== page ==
I originally bought this skein of yarn for the wavelength, but it was just taking me too long. The thing kept twisting severely, and every row I’d have to spend 5 minutes straightening it. Luckily, I found I way to both show off the lovely colors, and also use nearly 100% of the skein! Basically, I capitalized on the natural gradients of the noro, and made a sort of ‘plaid’. The results are easy and beautiful!

Here is the super simple pattern, sized so it uses as much of the skein as safely possible:

Noro Plaid Scarf

1 skein Noro Kureyon Sock

Size f crochet hook

Finished measurements: approx 7 in. x 51 in.

Row 1: ch 43

Row 2: dc 2nd ch from hook. *ch 1, skip next st, dc 1* repeat across

Row 3: ch 4 (this counts as first dc and ch). *dc 1, skip next st, ch 1* repeat across
(Basically, you are making a dc mesh, like in filet crochet)

Repeat rows 2 and 3 just row 3 (thanks emy!) until the scarf reaches about 51 inches long.

Now, there are many ways you can do the vertical weaving. I chose to make long chains, to keep the integrity of the gradient, but you could replace the chains with 2 or 3 stands of yarn. It is your choice whether you want fringe, but remember, this scarf uses most of the skein, so keep that decision until the end.

If you are weaving in chains here are some options:

  • Chain one super long chain, and wind into a ball to use, cutting the length as you go
  • Chain single lengths and make them as you need them
  • Chain double lengths and weave both ends, so you have two less ends to weave in

Basically, take the chains or strands of yarn, and weave them in and out of the mesh boxes, lengthwise. Make sure to alternate the starting direction for each column. Secure the ends of the chains by making a knot, and weave in the loose ends of the chain back into itself.

This all sounds much more complicated than it actually is! Here are some more pictures. NOTE: These pictures are of the unblocked scarf! I will try to replace them with better quality ones when I get a chance.

Noro Plaid Scarf

Noro Plaid Scarf

Where I wonder if I’ll ever feel warm again
January 17, 2009, 12:44 pm
Filed under: Crochet, My Projects

Knit + Crochet hat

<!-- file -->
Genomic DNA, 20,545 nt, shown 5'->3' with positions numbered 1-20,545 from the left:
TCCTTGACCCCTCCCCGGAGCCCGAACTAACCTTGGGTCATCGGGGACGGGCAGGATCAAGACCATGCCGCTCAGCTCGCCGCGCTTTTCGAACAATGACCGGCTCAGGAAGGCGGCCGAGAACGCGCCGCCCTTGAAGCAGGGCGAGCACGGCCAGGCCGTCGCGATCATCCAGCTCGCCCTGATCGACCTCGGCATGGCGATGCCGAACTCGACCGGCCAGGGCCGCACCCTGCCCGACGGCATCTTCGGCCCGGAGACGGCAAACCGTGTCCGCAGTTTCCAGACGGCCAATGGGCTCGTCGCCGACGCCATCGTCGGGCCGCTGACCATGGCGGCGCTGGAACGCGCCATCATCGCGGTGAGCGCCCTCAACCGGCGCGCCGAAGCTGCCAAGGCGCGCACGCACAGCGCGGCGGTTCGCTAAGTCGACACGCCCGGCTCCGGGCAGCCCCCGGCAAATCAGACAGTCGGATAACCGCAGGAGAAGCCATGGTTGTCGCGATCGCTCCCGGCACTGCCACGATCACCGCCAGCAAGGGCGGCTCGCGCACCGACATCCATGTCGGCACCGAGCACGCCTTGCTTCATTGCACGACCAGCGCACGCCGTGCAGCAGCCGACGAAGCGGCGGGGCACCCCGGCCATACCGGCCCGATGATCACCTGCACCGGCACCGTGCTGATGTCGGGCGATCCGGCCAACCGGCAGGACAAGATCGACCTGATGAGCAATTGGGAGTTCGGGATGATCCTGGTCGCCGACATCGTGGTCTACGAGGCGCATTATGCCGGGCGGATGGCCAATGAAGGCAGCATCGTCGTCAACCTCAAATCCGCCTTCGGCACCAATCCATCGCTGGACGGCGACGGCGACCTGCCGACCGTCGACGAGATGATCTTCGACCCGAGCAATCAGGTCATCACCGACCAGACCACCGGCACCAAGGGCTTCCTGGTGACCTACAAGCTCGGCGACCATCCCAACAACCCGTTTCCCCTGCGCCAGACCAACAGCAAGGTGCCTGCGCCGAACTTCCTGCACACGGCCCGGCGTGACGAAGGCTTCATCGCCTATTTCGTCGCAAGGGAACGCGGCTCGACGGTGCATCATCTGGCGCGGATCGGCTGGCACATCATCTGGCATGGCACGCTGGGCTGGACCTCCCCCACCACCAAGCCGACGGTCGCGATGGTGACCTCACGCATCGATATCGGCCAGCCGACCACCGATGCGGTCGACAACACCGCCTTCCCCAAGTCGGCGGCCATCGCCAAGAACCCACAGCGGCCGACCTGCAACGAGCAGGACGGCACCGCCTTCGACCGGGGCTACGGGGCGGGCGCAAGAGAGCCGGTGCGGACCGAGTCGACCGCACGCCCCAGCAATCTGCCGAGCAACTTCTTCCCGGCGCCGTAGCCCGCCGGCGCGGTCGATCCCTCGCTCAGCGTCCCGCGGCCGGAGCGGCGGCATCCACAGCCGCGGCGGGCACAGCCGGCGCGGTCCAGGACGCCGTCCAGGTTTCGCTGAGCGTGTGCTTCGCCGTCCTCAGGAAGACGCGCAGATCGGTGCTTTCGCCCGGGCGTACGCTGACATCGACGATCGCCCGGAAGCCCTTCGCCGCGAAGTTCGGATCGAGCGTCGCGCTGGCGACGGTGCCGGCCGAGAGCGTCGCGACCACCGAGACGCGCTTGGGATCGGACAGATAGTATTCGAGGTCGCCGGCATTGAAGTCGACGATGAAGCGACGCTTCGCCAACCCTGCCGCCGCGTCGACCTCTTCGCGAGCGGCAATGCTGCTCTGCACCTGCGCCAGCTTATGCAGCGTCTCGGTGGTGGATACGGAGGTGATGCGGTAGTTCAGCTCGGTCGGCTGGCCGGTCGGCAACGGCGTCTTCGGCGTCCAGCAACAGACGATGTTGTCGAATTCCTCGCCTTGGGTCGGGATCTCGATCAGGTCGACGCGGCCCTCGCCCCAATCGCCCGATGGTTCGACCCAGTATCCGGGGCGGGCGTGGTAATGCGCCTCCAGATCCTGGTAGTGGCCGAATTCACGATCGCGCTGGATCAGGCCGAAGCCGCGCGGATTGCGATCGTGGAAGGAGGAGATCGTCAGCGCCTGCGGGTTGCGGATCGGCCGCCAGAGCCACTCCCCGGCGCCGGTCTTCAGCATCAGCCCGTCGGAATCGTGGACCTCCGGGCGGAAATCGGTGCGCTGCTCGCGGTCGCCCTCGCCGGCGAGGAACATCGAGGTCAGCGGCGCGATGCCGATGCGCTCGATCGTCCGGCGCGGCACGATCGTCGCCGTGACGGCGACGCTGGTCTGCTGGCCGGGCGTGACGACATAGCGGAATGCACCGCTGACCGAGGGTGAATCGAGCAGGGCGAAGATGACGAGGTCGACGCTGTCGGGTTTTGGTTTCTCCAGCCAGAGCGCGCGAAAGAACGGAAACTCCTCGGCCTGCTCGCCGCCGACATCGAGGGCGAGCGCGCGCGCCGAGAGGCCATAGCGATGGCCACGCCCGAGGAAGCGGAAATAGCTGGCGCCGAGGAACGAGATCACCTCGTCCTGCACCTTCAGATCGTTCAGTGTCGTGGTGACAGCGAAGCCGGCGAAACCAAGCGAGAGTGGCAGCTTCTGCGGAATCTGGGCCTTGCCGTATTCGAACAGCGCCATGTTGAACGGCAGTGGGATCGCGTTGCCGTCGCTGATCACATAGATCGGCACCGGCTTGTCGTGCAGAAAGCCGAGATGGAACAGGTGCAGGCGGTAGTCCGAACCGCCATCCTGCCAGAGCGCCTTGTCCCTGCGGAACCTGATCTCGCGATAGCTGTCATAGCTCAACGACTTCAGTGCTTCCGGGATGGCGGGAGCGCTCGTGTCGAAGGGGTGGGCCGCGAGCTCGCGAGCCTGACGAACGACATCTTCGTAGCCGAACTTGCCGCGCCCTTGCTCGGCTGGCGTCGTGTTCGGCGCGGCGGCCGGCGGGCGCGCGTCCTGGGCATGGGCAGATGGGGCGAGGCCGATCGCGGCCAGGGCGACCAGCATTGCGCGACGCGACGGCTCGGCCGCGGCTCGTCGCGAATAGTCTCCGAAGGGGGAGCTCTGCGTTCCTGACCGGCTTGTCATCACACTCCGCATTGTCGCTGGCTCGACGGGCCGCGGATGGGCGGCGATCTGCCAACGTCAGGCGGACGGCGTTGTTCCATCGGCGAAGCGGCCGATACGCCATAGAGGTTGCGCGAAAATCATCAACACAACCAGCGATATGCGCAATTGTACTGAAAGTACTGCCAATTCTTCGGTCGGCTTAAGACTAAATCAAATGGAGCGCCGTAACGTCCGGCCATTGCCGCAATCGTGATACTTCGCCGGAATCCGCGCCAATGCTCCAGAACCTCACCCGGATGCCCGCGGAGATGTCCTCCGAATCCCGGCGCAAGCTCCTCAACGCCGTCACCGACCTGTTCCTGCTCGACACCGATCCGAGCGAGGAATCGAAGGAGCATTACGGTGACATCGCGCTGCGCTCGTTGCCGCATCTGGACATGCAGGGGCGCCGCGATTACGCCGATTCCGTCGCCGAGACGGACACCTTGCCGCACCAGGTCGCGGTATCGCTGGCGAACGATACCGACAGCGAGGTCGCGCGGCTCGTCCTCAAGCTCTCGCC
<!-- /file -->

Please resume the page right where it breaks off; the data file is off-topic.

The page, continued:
Wearing a hat helps 🙂

I first knit the hat using the green knifty knitter. To reduce bulkiness at the top, I switched from in the round to flat panel knitting, and knit four triangles at the top. I then seamed the triangles together to make a smooth, rounded top.

I then crocheted 2 sc stitched per each loop on the bottom, and then added another row of sc. Finally, I winged a brim, of which I’ll never be able to re-produce 😛

The “buttons” are actually these seed pods I’ve been collecting from around San Francisco. I cleaned them, sanded the bottoms down, and dremeled a hole through the sides. I wish I had better pictures, but all I have so far are from my NY trip. It was COLD and WINDY there!

Knit + crochet Hat

Ripple, ripple, ripple, and so on
January 15, 2009, 12:28 pm
Filed under: Crochet, My Projects

Well, my ripple blanket is coming along nicely! I know I’m pretty late to the game, but even if I started during the “ripple craze,” I still wouldn’t be finished by now:P I’m using the Soft Waves pattern by Jan Eaton, and it is definitely my favorite ripple pattern I’ve seen yet.

So far, my ripple is about 25% finished. I want it to be around 6 feet long, so I can cover my legs and feet, unlike some throws I have.

Ripple Blanket Progress

Ali just HAD to get in on the photo shoot…  Ripple Blanket ProgressRipple Blanket Progress

The colors are inspired from a vintage coaster set that my mom gave me when I moved into my first apartment (this one). When buying the yarn, I brought the coasters to the yarn store, and spent about 2 hours trying to find the perfect match 😛  I’m using mostly Vanna’s Choice, but also Simply Soft. This blanket is so fun to make!

January 13, 2009, 10:27 pm
Filed under: Amigurumi, Crochet, My Projects | Tags: , , , , ,

I’ve never been a good blogger, and as free time becoming more sparse, my ‘internet time’ shrinks more and more. Sadly, my crafting time also shrinks:(

But, I have managed to whip up a few things, and even managed to make a few Christmas gifts in time!

Brain Slugs!

I made a Brain Slug from Futurama! I sewed some hair clips to the bottom, so my brothers can wear them when they want to escape the drudgery of thinking. They each came with a mini bottle of ‘garlic’ shampoo, with a custom label.

Unfortunately, I don’t have any pictures of the brain slugs sucking the brains out of my brothers, since it lasted only a few seconds before they ran dry 😉

I used this brain slug pattern.

Taking Pictures of your Hands is Incredibly Difficult
October 6, 2008, 7:55 pm
Filed under: Crochet, Free Patterns, Miscellaneous, My Projects | Tags:

Lace Fingerless GlovesLace Fingerless Gloves

Pretty much exactly what the title says! I made some fun lacy fingerless gloves to keep my hands toasty while I type at work. I’m wearing them right now, and I have to say they are quite effective. I used this pattern and made them using the instructions to make them smaller. I guess I have incredibly small hands, because I had to remove two rows of shells! One from the palm area, and one after the thumb opening. I used the same Lion Brand Cashmere Blend yarn from my slouchy hat, and this stuff really is bliss to crochet with. It takes about one skein of the yarn, so this pattern is a great for a nice-but-pricey yarn!

One tip: don’t bother cutting the yarn after the wrist ribbing. Simple slip stitch one stitch over, and begin the shells from there. The seam is barely noticeable, and then you have four less ends to weave in.